The word caveau usually denotes a wine cellar where you can sample and buy wine. The interior of the restaurant made the wines a prominent feature:

The lunchtime menu was simple and straightforward – three courses, no choice of dishes, but what was on offer suited me fine.  The first course consisted of deep-fried squid nuggets with a little green salad.  The batter around the squid was very well seasoned, and the olive oil on the salad was wonderfully tasty.  The portion was very generous, almost a meal in itself!


For the main course there was blanquette de veau, veal in a creamy sauce with carrots and mushrooms, and accompanied by a creamy risotto.  The veal was lovely and tender, and oh-so-tasty!!

Dessert came in the form of a lemon meringue tart – not home-made I’m guessing, but good all the same!

To go with the food, I had a glass of white wine from Domaine Saint-Georges d’Ibry, a winery near Abeilhan.  In the photo below, the white wine was the bottle in the centre.

The three-course lunch with a (very generous) glass of wine came to €17.80 – great value!

When I arrived back in Saint-Chinian there was a rainbow on the horizon – if you look carefully, you’ll be able make out the start of a second rainbow.  Just perfect!! 🙂

First Class

Question: When does a restaurant automatically become first class?  Answer: When it’s in a former post office!  This pun will be more obvious to British readers – in Britain letters can be sent 1st or 2nd class, which translates to priority and regular mail in most other countries! 🙂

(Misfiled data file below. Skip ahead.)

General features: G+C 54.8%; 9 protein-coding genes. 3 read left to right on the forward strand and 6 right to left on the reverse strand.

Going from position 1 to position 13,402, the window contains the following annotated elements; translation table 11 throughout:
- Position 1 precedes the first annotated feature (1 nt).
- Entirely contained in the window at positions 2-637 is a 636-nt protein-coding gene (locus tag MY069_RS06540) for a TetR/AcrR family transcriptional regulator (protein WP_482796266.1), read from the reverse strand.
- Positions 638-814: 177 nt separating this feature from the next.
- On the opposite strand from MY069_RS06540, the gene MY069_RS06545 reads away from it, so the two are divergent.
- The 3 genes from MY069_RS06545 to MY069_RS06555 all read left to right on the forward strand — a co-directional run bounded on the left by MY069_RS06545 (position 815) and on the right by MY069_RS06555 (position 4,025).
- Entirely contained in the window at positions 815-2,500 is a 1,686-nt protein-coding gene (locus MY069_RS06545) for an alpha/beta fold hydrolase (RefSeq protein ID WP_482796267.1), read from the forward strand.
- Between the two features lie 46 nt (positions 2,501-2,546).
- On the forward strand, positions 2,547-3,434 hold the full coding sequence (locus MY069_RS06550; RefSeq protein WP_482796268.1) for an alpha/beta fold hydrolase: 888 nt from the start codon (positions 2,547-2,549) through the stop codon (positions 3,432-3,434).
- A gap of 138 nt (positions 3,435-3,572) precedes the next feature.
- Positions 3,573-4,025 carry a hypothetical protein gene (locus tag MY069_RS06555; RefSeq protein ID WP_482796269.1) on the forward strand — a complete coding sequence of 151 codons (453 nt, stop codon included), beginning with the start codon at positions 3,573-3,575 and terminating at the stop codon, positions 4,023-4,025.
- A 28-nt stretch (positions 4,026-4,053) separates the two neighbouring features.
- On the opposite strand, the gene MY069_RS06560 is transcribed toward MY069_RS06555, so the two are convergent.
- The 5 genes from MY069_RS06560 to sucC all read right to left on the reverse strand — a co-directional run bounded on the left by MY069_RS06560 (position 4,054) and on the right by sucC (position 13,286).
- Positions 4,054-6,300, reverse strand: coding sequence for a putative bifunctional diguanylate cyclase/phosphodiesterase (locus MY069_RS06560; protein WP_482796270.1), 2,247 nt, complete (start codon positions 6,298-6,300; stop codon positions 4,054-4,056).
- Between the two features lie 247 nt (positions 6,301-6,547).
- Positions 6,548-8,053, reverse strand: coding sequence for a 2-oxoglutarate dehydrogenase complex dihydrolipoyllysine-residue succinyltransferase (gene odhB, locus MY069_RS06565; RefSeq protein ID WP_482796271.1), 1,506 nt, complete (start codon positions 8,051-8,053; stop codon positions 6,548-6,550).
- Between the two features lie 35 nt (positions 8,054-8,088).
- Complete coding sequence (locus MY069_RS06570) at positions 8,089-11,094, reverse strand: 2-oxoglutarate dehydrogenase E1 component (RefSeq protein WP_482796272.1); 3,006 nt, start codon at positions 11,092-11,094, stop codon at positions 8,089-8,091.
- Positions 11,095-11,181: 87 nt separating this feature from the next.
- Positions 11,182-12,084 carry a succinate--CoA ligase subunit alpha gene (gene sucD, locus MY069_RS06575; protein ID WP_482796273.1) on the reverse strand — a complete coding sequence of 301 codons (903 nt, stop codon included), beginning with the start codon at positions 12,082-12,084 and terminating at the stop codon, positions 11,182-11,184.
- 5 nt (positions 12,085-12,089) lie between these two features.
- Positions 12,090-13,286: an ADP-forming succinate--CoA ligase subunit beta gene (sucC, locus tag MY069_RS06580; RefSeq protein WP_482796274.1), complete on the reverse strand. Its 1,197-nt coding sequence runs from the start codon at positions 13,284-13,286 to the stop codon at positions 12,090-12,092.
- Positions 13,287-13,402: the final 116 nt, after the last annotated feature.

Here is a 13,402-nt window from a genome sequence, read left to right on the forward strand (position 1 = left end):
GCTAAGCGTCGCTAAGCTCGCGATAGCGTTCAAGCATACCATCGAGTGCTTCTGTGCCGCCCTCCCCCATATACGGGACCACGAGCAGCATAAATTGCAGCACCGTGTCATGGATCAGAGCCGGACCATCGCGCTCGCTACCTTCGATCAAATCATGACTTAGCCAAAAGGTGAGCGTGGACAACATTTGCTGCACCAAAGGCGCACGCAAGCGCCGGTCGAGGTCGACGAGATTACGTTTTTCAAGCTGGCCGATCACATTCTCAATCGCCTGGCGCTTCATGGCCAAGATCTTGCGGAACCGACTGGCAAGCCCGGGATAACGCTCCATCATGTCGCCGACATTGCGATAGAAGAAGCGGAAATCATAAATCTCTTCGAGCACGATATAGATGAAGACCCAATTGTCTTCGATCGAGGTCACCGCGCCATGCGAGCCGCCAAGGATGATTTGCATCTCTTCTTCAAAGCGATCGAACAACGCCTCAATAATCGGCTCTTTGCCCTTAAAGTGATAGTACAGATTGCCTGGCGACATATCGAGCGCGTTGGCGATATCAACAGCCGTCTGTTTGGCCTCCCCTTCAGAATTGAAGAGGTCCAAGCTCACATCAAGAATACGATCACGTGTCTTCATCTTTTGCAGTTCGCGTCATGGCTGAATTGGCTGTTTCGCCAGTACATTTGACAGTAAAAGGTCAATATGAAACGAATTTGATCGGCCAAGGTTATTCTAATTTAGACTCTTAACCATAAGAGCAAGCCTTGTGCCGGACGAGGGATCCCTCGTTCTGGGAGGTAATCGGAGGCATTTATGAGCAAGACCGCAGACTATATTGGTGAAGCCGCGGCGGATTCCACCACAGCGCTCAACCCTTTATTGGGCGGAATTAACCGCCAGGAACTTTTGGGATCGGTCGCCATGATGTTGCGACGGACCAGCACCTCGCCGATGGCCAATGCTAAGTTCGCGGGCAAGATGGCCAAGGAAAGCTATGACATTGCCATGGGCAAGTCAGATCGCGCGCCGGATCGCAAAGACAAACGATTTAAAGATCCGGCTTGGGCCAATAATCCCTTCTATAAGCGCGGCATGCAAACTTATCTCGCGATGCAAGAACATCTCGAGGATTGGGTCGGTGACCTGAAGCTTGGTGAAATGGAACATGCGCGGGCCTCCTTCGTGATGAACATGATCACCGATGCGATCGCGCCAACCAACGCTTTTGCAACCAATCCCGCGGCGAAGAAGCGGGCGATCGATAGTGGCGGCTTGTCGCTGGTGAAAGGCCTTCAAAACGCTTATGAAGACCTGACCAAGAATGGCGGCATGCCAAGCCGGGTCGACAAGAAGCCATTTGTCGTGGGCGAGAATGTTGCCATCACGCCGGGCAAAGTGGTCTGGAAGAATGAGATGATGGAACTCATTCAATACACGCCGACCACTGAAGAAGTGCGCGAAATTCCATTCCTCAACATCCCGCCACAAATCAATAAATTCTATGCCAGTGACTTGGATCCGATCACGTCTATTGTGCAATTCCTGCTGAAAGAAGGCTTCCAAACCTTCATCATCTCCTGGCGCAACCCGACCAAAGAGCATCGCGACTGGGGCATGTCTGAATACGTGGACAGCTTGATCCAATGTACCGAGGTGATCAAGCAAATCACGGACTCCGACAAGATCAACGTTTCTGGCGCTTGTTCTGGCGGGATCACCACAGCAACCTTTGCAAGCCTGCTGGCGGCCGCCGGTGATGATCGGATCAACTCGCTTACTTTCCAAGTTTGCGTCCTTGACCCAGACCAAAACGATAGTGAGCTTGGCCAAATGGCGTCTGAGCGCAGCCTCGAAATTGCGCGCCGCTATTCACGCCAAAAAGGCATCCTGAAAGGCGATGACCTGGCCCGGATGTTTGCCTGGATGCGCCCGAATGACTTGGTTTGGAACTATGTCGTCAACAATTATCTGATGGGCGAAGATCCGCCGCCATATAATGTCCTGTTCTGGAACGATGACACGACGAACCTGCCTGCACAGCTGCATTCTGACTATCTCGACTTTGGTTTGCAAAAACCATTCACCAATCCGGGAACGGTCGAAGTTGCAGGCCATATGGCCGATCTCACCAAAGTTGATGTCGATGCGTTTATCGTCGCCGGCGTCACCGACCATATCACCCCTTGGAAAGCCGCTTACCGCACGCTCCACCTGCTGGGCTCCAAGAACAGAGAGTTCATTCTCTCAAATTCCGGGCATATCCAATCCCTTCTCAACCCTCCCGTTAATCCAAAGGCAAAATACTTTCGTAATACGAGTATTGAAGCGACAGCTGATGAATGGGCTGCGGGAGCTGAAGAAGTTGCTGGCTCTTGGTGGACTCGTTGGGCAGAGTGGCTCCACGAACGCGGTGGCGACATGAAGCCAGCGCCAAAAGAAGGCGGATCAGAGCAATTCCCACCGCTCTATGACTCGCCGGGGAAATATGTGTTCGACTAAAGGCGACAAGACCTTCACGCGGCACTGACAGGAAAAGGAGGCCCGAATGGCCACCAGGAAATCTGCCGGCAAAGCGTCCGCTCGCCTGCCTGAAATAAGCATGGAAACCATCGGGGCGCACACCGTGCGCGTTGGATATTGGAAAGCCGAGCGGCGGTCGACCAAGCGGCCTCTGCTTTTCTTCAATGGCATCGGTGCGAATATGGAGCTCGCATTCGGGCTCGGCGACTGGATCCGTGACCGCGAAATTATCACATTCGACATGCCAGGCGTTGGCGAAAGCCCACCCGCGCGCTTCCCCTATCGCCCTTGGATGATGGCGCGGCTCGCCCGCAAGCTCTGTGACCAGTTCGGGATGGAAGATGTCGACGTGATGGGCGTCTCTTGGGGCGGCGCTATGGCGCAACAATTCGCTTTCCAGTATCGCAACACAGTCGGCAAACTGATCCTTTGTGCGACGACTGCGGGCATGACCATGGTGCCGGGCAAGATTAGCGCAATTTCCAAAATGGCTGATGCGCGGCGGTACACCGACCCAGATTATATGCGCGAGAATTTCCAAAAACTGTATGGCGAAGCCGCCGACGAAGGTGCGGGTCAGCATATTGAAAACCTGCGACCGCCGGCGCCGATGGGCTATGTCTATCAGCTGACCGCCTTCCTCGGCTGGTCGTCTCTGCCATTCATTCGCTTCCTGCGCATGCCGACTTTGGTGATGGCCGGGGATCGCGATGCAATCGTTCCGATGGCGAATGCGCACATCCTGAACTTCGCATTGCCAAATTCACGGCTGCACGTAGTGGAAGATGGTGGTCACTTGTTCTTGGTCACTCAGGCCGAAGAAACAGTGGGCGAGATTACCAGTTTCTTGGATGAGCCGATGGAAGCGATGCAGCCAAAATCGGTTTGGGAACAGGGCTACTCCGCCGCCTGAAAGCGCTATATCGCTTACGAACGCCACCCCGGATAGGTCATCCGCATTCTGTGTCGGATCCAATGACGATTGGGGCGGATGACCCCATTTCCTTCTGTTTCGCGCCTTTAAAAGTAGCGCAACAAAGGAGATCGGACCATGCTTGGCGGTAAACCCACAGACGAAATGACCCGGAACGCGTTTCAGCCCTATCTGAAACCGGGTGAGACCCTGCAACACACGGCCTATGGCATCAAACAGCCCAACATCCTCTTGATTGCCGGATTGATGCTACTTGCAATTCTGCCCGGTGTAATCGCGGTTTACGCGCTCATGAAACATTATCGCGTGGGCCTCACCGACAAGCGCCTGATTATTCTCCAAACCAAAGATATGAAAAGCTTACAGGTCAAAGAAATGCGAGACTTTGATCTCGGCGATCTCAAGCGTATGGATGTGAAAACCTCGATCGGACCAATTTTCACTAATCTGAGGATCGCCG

La Carte Timbree in Thezan-les-Beziers is in the former village post office AND it really is a first class restaurant!  I discovered this restaurant with friends, after I had heard about it on the grapevine.  Mathieu (the chef) and Chloe (front of house) transformed the old village post office into a modern and welcoming restaurant – if you have a look at their Facebook post here, you can see that the transformation was pretty radical and far-reaching!  But the end result is a great space, a modern dining room that manages to feel warm and welcoming.  Here’s my attempt at photographing the dining room:The lunchtime menu changes every day, and the a-la-carte menu changes once a month – to make the most of seasonal produce, according to the chef.  It’s also more fun to regularly have new dishes to cook!

This was the lunchtime menu the day I visited:

The starter was a creamy carrot soup spiced with curry and coconut milk, and accompanied by slices of toasted baguette topped with lemon flavoured goats’ cheese!  A great combination and very tasty!!

The main course was a stir fry or “wok” as it’s called in France, naming the dish after the pan it is cooked in.  Rice noodles had been sauteed with chicken and vegetables and seasoned in the style of Thai dishes.  Very yummy and just the right size portion!

The dessert of the day was a tarte tatin which had been made with quinces instead of apples.  I will have to experiment with that at home – the flavour was exquisite and it made a perfect ending to our meal!

The lunchtime menu is priced at 18 Euros for three courses, including either a glass of wine or coffee!  The evening menu (choose from the dishes on the a-la-carte menu) is priced at 28 Euros for three courses and 32 Euros for four courses.  They have vegetarian options available.  You’ll be able to find full details on the website for the restaurant.  La Carte Timbree is open for lunch every day except Monday and for dinner from Wednesday to Saturday inclusive.